Tater tots piled on a plate
Tater Tots Were Introduced To The Public In A Super Clever Way
From Canadian "spud puppies" to British "oven crunchies," the snack Americans call tater tots are well-known in many countries. Their lasting fame began with a clever debut.
Tater tots were invented by brothers Francis Nephi and Golden Grigg, a pair of Idahoan potato farmers hoping to repurpose pieces of potato leftover after slicing fries.
After buying a flash freezing factory in Ontario, Oregon in 1949, the brothers started a company to sell their tots, named Ore-Ida in honor of their move from Idaho to Oregon.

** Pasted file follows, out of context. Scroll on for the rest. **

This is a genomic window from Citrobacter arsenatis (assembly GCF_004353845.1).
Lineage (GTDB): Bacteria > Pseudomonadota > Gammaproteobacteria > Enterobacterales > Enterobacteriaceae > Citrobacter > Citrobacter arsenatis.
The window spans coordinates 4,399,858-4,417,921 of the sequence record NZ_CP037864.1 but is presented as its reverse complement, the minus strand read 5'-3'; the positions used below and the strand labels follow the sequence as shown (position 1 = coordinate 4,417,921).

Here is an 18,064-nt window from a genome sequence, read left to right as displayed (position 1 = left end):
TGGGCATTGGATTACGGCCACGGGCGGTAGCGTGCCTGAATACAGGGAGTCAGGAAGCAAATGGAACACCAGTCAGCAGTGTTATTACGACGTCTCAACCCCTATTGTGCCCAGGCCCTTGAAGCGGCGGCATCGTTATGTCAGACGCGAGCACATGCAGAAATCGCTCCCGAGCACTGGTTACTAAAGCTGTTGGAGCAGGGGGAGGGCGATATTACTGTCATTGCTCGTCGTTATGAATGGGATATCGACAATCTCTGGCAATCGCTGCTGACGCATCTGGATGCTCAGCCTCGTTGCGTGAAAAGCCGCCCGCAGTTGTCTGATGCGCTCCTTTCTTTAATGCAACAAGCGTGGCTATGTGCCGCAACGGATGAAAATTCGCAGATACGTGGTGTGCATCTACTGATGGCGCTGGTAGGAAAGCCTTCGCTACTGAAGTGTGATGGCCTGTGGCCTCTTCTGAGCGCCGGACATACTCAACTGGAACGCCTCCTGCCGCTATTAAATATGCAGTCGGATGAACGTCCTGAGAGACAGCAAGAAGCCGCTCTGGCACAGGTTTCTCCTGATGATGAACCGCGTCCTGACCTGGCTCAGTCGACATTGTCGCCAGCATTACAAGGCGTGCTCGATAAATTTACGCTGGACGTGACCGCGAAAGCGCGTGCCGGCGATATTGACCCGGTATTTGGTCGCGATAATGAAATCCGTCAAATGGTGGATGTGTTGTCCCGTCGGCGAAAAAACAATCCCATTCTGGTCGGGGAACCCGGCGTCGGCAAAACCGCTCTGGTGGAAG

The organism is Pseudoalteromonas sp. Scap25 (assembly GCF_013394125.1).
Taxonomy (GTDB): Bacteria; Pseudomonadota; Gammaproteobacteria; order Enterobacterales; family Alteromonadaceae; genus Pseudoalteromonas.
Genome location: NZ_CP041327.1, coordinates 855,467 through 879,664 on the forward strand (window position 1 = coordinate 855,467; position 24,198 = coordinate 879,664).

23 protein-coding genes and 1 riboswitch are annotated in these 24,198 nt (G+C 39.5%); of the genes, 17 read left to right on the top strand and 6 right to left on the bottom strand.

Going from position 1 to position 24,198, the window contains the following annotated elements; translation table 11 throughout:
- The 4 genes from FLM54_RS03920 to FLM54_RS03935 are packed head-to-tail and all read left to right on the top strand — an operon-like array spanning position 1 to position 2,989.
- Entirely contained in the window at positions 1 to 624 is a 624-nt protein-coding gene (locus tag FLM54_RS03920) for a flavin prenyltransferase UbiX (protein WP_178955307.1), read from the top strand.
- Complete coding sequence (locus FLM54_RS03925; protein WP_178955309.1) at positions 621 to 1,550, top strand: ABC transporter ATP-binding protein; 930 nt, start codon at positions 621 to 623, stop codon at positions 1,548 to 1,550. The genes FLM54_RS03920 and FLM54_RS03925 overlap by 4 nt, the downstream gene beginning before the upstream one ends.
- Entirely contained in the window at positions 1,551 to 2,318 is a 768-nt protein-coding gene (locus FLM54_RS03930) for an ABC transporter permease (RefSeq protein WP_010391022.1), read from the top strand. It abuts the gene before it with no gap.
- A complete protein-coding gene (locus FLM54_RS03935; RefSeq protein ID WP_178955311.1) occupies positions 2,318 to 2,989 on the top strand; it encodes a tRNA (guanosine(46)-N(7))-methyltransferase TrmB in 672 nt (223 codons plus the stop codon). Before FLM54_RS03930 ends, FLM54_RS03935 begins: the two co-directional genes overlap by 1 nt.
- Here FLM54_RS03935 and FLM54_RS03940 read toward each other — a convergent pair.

To debut their creation, the brothers headed to the National Potato Convention in 1954, but instead of focusing on the judges, the brothers’ target audience was future customers.
In order to get their product out, the brothers bribed the head chef at the hotel hosting the convention to serve 15 pounds of tater tots at breakfast.
Dishes of tots were placed on each table, and according to Nephi in his personal essay “History of the Tot,” “these were all gobbled up faster than a dead cat could wag its tail.”
Despite the sneaky debut, the American public hardly needed tricks in order to love tater tots. Once it hit the market in 1956, the product found immediate and lasting success.